In 1945, the Billy Goat Curse supposedly began when a tavern owner wasn't allowed to bring his goat to Wrigley. In 2003, the Cubs lost the final three games of the NLCS to Florida, punctuated with a Game 6 defeat when fan Steve Bartman deflected a foul ball.

Even as recently as 2012, the Cubs lost 101 times.

This time, no such ill luck.

Bryant had an RBI single and scored in a two-run first. Dexter Fowler added two hits, drove in a run and scored one.

Contreras led off the fourth with a homer. Rizzo continued his resurgence with a solo drive in the fifth.

That was plenty for Hendricks, the major league ERA leader.

Hendricks left to a standing ovation after Josh Reddick singled with one out in the eighth. The only other hit Hendricks allowed was a single by Andrew Toles on the game's first pitch.

Kershaw, dominant in Game 2 shutout, gave up five runs and seven hits before being lifted for a pinch hitter in the sixth. He fell to 4-7 in the postseason.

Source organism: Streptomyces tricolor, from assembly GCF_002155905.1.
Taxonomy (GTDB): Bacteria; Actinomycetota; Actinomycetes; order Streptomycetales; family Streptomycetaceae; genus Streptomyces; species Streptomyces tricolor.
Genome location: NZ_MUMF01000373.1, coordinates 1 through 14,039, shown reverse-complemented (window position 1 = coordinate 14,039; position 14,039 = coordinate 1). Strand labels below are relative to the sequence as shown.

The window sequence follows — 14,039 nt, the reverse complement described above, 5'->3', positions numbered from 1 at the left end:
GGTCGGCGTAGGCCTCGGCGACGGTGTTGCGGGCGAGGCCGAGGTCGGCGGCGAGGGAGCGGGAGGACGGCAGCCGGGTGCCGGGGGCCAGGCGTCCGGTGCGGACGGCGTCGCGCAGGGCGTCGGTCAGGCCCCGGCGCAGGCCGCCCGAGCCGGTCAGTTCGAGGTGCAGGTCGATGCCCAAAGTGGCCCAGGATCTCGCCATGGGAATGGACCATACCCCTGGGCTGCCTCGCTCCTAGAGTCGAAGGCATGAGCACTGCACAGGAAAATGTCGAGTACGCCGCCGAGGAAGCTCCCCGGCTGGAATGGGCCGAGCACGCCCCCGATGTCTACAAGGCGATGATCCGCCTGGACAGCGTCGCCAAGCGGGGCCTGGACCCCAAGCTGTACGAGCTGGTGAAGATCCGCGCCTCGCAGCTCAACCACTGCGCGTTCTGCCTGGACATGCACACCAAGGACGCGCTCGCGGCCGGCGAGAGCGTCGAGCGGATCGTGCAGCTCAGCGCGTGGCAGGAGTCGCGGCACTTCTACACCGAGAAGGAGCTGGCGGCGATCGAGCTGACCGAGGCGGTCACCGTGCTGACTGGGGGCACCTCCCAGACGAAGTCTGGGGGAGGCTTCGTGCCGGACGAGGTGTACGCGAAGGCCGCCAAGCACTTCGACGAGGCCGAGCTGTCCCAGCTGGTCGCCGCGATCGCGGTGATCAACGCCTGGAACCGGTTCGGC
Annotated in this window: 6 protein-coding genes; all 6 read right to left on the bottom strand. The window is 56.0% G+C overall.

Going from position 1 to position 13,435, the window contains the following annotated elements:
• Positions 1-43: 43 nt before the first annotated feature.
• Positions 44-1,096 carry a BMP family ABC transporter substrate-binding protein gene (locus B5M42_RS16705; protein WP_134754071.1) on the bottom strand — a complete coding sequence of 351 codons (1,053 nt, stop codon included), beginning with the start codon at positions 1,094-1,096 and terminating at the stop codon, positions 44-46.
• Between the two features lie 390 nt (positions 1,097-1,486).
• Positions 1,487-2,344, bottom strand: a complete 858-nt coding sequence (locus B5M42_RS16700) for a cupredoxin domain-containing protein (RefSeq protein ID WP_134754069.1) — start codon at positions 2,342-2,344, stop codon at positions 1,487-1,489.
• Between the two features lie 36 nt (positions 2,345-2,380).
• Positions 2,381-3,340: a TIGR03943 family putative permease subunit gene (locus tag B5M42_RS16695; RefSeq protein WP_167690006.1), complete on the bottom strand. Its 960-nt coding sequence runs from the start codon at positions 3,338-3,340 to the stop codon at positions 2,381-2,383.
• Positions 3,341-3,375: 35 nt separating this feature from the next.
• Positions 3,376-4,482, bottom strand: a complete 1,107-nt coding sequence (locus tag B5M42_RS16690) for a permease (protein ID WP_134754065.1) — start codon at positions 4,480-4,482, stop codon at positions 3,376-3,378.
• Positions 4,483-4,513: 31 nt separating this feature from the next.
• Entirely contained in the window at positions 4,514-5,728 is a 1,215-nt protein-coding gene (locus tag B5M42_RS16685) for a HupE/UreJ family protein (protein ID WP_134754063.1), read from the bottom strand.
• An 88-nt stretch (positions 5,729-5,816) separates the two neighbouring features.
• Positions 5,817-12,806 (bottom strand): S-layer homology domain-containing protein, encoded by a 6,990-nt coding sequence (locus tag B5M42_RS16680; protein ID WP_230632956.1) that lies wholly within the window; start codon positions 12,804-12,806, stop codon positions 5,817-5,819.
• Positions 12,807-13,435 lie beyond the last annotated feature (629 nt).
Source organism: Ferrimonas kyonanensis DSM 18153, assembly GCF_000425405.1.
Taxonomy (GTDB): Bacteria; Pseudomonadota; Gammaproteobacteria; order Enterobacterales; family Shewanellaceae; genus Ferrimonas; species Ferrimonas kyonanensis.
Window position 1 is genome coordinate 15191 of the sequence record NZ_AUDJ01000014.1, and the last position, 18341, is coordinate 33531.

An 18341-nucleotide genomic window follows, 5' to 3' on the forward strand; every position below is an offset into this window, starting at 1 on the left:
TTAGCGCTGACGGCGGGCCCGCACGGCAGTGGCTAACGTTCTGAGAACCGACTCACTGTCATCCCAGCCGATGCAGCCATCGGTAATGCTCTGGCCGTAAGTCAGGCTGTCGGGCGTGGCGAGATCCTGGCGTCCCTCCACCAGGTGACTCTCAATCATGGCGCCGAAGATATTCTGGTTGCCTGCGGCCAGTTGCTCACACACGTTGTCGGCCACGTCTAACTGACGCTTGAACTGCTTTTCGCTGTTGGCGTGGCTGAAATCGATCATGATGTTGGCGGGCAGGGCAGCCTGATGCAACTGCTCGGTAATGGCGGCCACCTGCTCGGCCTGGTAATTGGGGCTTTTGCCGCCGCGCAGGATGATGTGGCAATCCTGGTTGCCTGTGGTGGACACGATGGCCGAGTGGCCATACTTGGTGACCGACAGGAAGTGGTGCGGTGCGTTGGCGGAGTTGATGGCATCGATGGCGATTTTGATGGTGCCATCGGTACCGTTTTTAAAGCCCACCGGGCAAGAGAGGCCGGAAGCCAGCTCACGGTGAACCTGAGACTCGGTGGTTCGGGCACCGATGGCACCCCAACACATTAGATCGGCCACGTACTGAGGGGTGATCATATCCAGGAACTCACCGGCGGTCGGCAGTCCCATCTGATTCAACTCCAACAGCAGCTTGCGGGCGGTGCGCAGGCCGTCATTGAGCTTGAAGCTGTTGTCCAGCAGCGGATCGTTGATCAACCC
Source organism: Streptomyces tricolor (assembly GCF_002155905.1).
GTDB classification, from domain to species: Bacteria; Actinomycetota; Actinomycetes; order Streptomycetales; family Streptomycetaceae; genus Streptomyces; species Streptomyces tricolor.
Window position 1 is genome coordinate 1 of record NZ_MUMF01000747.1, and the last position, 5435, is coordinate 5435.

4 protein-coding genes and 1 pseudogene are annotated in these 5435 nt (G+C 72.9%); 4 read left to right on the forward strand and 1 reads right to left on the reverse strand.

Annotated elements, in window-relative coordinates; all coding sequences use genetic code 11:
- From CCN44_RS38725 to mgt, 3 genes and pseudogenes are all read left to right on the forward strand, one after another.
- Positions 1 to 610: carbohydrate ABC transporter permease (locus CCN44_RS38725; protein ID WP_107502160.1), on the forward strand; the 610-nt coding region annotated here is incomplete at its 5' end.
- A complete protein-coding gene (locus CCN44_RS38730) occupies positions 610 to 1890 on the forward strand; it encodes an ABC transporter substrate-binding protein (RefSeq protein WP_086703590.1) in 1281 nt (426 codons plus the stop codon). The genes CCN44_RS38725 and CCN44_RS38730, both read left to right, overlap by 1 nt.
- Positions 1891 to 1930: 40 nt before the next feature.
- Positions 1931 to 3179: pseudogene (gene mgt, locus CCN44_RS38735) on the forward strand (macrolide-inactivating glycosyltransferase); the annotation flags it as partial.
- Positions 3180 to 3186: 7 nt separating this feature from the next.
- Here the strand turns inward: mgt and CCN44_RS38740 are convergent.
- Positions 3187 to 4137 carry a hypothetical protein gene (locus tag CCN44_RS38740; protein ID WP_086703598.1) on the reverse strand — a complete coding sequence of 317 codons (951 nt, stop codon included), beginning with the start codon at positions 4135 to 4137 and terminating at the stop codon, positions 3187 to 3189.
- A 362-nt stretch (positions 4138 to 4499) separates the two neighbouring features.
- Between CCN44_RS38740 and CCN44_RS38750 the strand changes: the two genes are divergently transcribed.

The Dodgers haven't been to the World Series since winning in 1988.

Pitching on five days' rest, the three-time NL Cy Young Award winner threw 30 pitches in the first. Fowler led off with a double, and Bryant's single had the crowd shaking the 102-year-old ballpark.

They had more to cheer when left fielder Andrew Toles dropped Rizzo's fly, putting runners on second and third, and Ben Zobrist made it 2-0 a sacrifice fly.

The Cubs added a run in the second when Addison Russell doubled to deep left and scored on a two-out single by Fowler.


Maddon benched slumping right fielder Jason Heyward in favor of Albert Almora Jr.

"Kershaw's pitching, so I wanted to get one more right-handed bat in the lineup, and also with Albert I don't feel like we're losing anything on defense," Maddon said. "I know Jason's a Gold Glover, but I think Albert, given an opportunity to play often enough would be considered a Gold Glove-caliber outfielder, too."

Heyward was 2 for 28 in the playoffs - 1 for 16 in the NLCS.


Kerry Wood, wearing a Ron Santo jersey, threw out the first pitch and actor Jim Belushi delivered the "Play Ball!" call before the game. Pearl Jam front man Eddie Vedder and actor John Cusack were also in attendance. And Bulls great Scottie Pippen led the seventh-inning stretch.